Twenty-five years ago, in what was then the Soviet Union (now: Ukraine) the Chernobyl Nuclear Power Plant exploded, releasing massive amounts of radiation into the environment and leaving large areas contaminated. At first, the news leaked rather slowly to the West where the nuclear industry, along with politicians, were quick to point out that an accident like that could not happen with their reactors. Earlier this year, as a consequence of a massive earthquake and the resulting tsunami, four Japanese power plants suffered from a catastrophic core meltdown. The full extent of the damage at the Japanese plants is still unknown. But the daily news updates indicate rather serious problems at at least one of the reactors whose containment vessel (which is intended to keep the highly radioactive material away from the environment) seems have ruptured. There are three chilling similarities between Chernobyl and Fukushima: First, the operators of the plants have been very unwilling to inform the public about the extent of the damage. Second, in both cases a large area of land now seems heavily contaminated with radioactivity. Third, the nuclear industry’s mantra is “It can’t happen here.” I’m writing this review less than forty miles (downstream) from the Vermont Yankee Nuclear Power Plant, a reactor whose design matches the Fukushima ones. (more)
It’s easy to see how nuclear power has obvious advantages: It’s clean. And you can’t see, smell, hear or feel radioactivity. Given the planet’s atmosphere is heating up at an alarming rate, nuclear power seems like a safe bet. However, nuclear power also has some disadvantages: The problem what to do with the nuclear waste material is unsolved. It currently cannot be recycled so it needs to be stored somewhere safe for tens of thousands of years. Accident can potentially be catastrophic (see Chernobyl or Fukushima). And you can’t see, smell, hear or feel radioactivity. The decision for or against nuclear power thus come down to deciding whether the pros outweigh the cons or not.
Given that twenty-five years have passed since the Chernobyl disaster, the contaminated neighbouring areas have become both a tourist attraction and a unique laboratory for scientists: What happens in a radioactively contaminated landscape? The images from abandoned towns near the reactor are well known, the landscape itself and its evolution less well so. There is a fascinating article in the June 2011 issue of Harper’s (subscription required) about the zone, written by Steve Featherstone. For those who prefer to look at photographs (or who’d like more photographs along the essay) there now is Andrej Krementschouk’s Chernobyl Zone (I).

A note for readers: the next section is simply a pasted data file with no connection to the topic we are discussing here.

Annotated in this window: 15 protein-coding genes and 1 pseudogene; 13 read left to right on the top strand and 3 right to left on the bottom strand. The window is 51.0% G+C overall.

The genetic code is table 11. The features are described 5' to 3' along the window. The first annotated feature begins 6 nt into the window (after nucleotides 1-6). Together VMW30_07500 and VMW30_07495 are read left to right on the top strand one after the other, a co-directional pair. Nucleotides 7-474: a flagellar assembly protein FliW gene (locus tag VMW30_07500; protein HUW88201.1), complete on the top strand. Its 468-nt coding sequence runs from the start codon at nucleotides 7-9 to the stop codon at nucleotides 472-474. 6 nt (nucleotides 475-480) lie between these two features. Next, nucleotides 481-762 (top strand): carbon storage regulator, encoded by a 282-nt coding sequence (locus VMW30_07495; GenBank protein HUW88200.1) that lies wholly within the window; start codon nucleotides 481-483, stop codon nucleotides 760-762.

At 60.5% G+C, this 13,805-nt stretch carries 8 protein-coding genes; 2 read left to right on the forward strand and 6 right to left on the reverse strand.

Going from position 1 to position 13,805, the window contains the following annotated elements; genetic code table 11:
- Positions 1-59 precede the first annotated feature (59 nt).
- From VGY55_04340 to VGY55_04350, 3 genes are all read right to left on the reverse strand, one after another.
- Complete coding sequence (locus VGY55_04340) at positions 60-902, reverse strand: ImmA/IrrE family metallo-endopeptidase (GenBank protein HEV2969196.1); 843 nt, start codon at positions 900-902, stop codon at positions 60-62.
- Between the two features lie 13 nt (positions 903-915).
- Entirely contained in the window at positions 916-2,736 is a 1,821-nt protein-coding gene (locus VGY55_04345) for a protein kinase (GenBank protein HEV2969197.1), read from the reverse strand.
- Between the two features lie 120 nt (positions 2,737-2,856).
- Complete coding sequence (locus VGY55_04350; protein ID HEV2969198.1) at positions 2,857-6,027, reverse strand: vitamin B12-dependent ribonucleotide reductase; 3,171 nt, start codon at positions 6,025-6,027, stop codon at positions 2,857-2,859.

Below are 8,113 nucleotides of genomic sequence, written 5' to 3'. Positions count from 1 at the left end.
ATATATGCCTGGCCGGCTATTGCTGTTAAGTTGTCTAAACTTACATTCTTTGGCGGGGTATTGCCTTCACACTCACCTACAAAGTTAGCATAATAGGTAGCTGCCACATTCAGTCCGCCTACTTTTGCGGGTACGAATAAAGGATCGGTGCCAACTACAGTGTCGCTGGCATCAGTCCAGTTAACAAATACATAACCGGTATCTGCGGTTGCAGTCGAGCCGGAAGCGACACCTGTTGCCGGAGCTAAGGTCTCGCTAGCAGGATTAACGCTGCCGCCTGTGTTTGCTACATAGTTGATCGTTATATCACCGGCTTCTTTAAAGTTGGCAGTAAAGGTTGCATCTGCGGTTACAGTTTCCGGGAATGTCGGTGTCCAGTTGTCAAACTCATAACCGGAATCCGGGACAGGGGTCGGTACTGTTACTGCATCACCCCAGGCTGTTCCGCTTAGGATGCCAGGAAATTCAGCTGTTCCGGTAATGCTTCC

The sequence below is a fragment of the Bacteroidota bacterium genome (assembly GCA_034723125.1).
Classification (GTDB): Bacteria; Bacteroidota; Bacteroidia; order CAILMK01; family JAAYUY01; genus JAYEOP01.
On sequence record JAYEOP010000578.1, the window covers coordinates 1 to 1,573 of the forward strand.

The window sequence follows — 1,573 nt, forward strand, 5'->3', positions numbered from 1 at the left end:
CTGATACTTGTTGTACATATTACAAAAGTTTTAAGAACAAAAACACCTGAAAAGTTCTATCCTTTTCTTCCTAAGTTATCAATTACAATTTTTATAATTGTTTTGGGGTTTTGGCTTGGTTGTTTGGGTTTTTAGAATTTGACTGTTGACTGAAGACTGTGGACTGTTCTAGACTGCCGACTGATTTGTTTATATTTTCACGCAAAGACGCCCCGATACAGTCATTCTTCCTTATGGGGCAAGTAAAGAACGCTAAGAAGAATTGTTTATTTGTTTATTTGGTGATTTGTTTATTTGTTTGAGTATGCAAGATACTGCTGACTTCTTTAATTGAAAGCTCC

First of all, you will probably be disappointed by the book if you expect to see a strangely mutated wasteland, something you’d maybe expect to see on some other planet. Apart from some ruins, the photographs look like something that could have been taken in many other parts of at least the former Soviet Union. The second surprise might be that there are people and animals living there. The people are not supposed to live there, but they do so anyway. It’s mostly elderly people who would rather die where they had been living before the reactor blew up instead of resettling somewhere else. And even though many of them look rather ravaged it’s hard to tell whether it is due to radiation or due to alcohol abuse or similar/related causes.
So why the big fuss about the zone then? Why evacuate people? Well, as it turns out - read the Harper’s article - things are rather more complex than the simple picture of a nuclear wasteland would imply. From Featherstone’s article:
A crosshatch pattern of scorched trees lay in the rough grass, and more blackened trunks stood out like rotten teeth amid stands of white birch saplings. These were remnants of the “real” Red Forest, a large tract of evergreens adjacent to the Chernobyl reactor that got hit by the worst of the fallout. […] Soviet liquidators razed the forest, sprayed the area with a polymer to keep radioactive dust from blowing around, and replanted it. The natural forces of decay and regeneration had been subverted. I stopped next to a thirty-foot Scots pine resting on the ground. After twenty-five years, its black branches were still perfectly intact, as if it had been dipped in pitch and laid out to dry. In a healthy forest, the tree would’ve been a heap of mulch. Radiation, Tim and Anders hypothesized, had effectively mummified it by inhibiting microbial decomposition.We know that large doses of radiation will kill us, and we also know that radioactivity causes cancer and birth defects. But the details we don’t know. That’s why I referred to the Chernobyl zone as a laboratory: Scientists literally go to see what is happening to learn how harmful radioactivity is.
As it turns out photographing its effects in the Chernobyl zone is complicated. Photography, we are often told, has to be able to work without explanations or text. There are cases where this is true, and there are cases where this is wrong. Chernobyl Zone (I) seems like one of those cases where it is wrong. This is not to blame the photographer, the photography, or the publisher for any shortcomings. When it comes to complex situations such as what has been going on inside the Chernobyl exclusion zone, photography is not quite as telling a tool as we might expect. This only enhances its mystery. The book thus leaves the viewer with a lot of questions, which is, of course, what a good photobook should do.
Chernobyl Zone (I), photography by Andrej Krementschouk, 120 pages, Kehrer Verlag, 2011
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